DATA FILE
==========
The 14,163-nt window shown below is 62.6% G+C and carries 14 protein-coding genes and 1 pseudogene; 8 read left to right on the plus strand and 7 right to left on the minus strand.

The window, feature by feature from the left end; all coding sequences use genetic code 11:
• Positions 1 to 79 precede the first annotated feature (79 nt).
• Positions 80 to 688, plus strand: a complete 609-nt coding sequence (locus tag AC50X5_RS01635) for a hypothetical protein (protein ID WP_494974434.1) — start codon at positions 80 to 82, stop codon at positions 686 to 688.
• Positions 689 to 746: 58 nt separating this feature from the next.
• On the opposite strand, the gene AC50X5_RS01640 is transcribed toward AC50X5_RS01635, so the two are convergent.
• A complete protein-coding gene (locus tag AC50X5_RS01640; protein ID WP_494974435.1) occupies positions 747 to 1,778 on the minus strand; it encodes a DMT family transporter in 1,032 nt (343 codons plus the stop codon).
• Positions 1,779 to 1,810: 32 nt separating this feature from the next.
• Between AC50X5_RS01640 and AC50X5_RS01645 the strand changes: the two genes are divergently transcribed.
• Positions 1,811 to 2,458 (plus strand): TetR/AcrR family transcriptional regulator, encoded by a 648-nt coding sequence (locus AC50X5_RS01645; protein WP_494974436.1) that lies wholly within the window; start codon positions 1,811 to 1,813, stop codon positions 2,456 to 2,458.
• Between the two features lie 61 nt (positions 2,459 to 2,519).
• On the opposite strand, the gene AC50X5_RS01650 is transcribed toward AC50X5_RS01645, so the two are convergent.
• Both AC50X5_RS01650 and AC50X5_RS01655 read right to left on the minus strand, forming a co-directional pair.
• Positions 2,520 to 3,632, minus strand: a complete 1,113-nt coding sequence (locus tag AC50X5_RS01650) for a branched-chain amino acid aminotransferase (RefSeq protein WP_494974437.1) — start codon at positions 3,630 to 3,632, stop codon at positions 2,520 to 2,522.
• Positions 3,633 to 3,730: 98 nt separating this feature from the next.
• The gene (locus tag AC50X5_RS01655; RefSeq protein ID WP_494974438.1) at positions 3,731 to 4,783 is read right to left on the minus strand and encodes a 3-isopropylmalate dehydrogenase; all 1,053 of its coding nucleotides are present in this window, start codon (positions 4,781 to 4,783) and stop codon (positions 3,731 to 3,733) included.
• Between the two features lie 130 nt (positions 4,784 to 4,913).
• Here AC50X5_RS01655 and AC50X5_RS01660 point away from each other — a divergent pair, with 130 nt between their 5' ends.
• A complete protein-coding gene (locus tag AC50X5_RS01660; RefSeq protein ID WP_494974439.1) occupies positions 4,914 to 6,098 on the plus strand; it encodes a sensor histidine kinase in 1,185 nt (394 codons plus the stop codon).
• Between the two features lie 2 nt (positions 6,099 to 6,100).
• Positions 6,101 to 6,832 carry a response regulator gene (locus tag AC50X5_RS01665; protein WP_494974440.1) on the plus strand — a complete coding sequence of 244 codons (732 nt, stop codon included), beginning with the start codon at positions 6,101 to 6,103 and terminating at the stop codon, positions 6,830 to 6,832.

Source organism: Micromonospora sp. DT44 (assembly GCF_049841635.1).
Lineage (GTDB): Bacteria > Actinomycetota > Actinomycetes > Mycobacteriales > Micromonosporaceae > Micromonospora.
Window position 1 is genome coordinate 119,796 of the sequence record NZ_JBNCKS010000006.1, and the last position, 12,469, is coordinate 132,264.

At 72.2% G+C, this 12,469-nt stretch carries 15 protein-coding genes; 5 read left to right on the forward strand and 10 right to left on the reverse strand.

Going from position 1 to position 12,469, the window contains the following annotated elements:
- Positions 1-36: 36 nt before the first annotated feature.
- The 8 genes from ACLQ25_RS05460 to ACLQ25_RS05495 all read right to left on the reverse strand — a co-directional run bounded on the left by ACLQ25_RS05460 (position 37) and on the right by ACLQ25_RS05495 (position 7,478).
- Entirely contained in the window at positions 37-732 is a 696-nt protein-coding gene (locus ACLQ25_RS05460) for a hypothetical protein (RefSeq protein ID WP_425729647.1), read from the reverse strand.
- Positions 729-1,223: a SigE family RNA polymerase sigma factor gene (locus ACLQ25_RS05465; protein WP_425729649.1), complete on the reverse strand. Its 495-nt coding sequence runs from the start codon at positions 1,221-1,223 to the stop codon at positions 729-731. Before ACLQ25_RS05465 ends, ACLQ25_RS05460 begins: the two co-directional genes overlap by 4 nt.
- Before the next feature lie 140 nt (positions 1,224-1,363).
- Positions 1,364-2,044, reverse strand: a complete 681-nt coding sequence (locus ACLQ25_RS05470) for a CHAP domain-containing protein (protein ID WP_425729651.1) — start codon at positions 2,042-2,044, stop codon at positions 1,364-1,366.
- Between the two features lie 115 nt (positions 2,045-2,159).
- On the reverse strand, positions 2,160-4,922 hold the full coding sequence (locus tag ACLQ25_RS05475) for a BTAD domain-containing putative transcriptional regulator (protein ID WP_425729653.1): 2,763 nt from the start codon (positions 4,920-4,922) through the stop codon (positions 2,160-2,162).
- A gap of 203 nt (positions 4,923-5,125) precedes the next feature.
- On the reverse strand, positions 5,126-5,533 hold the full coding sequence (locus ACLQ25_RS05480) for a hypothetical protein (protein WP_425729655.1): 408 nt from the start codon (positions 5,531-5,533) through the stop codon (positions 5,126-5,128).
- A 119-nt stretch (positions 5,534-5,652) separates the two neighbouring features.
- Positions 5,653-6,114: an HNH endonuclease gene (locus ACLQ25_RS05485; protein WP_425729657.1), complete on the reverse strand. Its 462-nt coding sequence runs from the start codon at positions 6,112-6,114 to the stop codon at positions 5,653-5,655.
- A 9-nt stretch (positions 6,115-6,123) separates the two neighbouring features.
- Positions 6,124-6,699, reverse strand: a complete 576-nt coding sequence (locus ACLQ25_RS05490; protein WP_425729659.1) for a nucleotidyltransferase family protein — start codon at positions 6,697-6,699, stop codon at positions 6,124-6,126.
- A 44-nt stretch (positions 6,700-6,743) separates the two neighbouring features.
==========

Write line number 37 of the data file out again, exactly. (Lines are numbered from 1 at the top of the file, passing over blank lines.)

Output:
- A 119-nt stretch (positions 5,534-5,652) separates the two neighbouring features.